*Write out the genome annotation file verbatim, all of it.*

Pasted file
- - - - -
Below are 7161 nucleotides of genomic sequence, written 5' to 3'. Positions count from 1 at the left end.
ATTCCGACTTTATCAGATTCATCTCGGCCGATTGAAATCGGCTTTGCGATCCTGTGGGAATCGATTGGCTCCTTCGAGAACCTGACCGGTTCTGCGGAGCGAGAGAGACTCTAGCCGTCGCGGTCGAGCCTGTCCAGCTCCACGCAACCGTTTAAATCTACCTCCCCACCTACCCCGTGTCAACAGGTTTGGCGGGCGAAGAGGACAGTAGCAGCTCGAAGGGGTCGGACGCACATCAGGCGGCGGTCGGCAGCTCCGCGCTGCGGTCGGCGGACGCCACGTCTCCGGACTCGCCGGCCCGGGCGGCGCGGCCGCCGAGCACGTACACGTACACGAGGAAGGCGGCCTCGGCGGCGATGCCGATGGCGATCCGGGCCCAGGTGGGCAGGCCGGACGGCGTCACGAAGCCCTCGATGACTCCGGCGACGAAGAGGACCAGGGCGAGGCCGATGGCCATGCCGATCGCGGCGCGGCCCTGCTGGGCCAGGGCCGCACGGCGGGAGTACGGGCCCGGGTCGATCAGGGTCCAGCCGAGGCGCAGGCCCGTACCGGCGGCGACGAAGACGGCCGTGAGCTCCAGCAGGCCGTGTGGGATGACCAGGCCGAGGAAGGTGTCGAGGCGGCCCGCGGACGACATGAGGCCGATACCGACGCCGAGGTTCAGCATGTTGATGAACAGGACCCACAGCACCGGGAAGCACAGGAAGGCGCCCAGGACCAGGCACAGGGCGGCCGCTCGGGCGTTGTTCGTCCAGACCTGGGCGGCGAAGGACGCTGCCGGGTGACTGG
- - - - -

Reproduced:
Below are 7161 nucleotides of genomic sequence, written 5' to 3'. Positions count from 1 at the left end.
ATTCCGACTTTATCAGATTCATCTCGGCCGATTGAAATCGGCTTTGCGATCCTGTGGGAATCGATTGGCTCCTTCGAGAACCTGACCGGTTCTGCGGAGCGAGAGAGACTCTAGCCGTCGCGGTCGAGCCTGTCCAGCTCCACGCAACCGTTTAAATCTACCTCCCCACCTACCCCGTGTCAACAGGTTTGGCGGGCGAAGAGGACAGTAGCAGCTCGAAGGGGTCGGACGCACATCAGGCGGCGGTCGGCAGCTCCGCGCTGCGGTCGGCGGACGCCACGTCTCCGGACTCGCCGGCCCGGGCGGCGCGGCCGCCGAGCACGTACACGTACACGAGGAAGGCGGCCTCGGCGGCGATGCCGATGGCGATCCGGGCCCAGGTGGGCAGGCCGGACGGCGTCACGAAGCCCTCGATGACTCCGGCGACGAAGAGGACCAGGGCGAGGCCGATGGCCATGCCGATCGCGGCGCGGCCCTGCTGGGCCAGGGCCGCACGGCGGGAGTACGGGCCCGGGTCGATCAGGGTCCAGCCGAGGCGCAGGCCCGTACCGGCGGCGACGAAGACGGCCGTGAGCTCCAGCAGGCCGTGTGGGATGACCAGGCCGAGGAAGGTGTCGAGGCGGCCCGCGGACGACATGAGGCCGATACCGACGCCGAGGTTCAGCATGTTGATGAACAGGACCCACAGCACCGGGAAGCACAGGAAGGCGCCCAGGACCAGGCACAGGGCGGCCGCTCGGGCGTTGTTCGTCCAGACCTGGGCGGCGAAGGACGCTGCCGGGTGACTGG